I only lived within smelling distance of Trudeaumania
, on the wrong side of the Great Big Undefended Border, but the mania reached nonetheless -- PET, plus a fascination with bilingual
boxes of Capitaine Crouche
, reruns of Gilligan's Island
dubbed en français
on SRC, and the PA announcers at the Forum
and Parc Jarry (...numéro sept... l'arrêt-court...
), led me to start learning French. It was only years later that I learned that the Prime Minister wasn't
trying to get everybody to speak both official languages. Never mind
He was always ahead of his time: the first "Mr. Mom" PM, after the young missus ran off to party with the Stones (or something); the first cabinet minister to go "business casual", in his sandals and such in the House of Commons -- long before multimillionaire Lamar Alexander campaigned for president in a lumberjack shirt to show how "real" he was, Trudeau dressed like the swinging law prof he was. PET was sincerely difficult, which remains a breath of fresh air, in the face of an endless stream of politicians who are all about demonstrating how "real" they are, and how they "understand" your problems (and have "solutions") and "feel your pain".
Long before George W. Einstein insulted a New York Times reporter off-mike, then made up some lame excuse for his outburst, Trudeau gleefully gave a group of detractors the binary four, and coyly coined the phrase fuddle duddle to "cover" for his use of one of Those Seven Words in a House debate. He even had his "go ahead, make my day" moment: the "Just watch me" statement, in response to growing threats of FLQ violence; but unlike George Bush, this wasn't some lame campaign catchphrase -- the PM invoked the War Measures Act a year or so later, after the kidnappings of James Cross and Pierre Laporte.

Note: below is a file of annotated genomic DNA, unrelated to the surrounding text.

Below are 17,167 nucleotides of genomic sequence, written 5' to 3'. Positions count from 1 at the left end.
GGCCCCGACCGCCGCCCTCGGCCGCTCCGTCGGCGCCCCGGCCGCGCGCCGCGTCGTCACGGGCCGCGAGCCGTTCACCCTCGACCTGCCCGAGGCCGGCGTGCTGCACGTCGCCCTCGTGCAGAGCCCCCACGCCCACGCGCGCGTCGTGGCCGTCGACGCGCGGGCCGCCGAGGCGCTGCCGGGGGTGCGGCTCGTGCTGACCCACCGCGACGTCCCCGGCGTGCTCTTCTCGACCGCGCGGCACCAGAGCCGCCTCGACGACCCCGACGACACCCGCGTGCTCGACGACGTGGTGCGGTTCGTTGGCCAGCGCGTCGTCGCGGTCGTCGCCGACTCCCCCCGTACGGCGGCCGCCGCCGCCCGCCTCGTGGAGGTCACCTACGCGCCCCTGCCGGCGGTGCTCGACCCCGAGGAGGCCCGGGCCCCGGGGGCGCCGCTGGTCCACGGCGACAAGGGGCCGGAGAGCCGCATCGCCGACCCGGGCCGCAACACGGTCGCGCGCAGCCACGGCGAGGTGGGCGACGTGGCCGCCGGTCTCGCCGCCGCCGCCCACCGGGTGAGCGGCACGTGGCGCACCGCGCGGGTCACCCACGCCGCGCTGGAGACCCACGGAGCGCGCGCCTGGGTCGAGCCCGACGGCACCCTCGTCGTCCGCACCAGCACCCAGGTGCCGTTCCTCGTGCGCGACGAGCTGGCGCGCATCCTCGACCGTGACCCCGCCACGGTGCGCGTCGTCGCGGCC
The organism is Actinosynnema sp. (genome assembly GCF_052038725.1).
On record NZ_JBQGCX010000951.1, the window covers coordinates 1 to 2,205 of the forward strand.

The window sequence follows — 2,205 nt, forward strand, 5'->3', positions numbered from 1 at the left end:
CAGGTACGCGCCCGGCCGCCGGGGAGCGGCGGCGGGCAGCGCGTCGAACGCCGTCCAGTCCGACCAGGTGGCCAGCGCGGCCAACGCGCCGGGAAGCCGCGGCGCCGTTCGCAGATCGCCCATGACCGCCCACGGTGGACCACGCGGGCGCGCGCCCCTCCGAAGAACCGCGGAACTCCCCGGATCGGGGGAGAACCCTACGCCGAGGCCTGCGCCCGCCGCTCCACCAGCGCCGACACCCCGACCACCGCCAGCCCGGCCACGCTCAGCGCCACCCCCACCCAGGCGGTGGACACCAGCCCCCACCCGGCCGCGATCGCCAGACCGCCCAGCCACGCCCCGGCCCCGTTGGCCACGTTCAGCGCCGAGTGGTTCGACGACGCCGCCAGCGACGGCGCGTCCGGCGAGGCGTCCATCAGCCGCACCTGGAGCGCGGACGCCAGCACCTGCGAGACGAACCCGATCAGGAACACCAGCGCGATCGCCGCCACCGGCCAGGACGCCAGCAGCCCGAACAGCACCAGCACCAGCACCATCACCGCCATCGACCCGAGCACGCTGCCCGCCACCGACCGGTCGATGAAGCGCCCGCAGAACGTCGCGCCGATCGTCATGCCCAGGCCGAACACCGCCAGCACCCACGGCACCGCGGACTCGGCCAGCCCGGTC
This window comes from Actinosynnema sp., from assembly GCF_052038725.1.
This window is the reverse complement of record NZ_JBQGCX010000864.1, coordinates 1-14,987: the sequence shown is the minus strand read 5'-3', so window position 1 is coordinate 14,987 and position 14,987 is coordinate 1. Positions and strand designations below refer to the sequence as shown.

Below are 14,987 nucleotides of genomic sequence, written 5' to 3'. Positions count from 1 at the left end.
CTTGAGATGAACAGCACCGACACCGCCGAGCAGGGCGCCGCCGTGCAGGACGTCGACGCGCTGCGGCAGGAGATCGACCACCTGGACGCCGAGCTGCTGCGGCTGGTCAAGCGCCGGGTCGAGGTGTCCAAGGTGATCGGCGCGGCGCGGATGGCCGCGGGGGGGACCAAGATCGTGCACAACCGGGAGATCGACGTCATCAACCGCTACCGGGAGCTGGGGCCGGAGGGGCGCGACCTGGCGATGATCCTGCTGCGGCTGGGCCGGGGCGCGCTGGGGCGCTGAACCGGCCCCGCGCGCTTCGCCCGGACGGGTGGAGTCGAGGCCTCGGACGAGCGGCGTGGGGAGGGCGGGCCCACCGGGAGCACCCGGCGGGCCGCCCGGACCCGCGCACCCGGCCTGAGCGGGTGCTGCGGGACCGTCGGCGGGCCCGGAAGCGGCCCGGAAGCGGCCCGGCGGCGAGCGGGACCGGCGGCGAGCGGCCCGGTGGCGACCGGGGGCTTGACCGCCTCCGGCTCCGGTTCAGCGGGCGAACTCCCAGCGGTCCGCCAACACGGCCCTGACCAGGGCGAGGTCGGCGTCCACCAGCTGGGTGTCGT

He was the larger than life leader of a not-actual-size country, with more charisma in his little (uh...) finger than, etc, etc, and that got him over the hump in the opinion polls and elections over the years -- he was hated in every region and stratum of the country at one time or another, whether he'd provoked the souvereignists, the Rest of Canada, the wheat farmers, Uncle Luigi, Aunt Tess, or the oil men because of this or that policy.
He's gone, but you can still smell some faded perfume of the mania, from the bilingual food packaging, to the news update on some Radio-Canada affiliate in a heavy anglophone part of the country (you wonder if anyone's actually listening), to some of the saner separatists, to the neo-con (emphasis on the last syllable) efforts by people like Ralph Klein and Mike Harris (and even people like Harris' predecessor, nominal socialist Bob Rae, and nominal Liberal Paul Martin) to reverse the growth of the welfare state that had gained steam in the early years of Trudeau's rule.
But beyond the charisma and controversy, there's this one thing that remains with me, just a simple sentence, but one that has had staying power over the years:
"The state has no place in the nation's bedrooms." -- Justice Minister Pierre Elliott Trudeau, 1967
I lift my bong to you, sir.
Well, I would if I had one.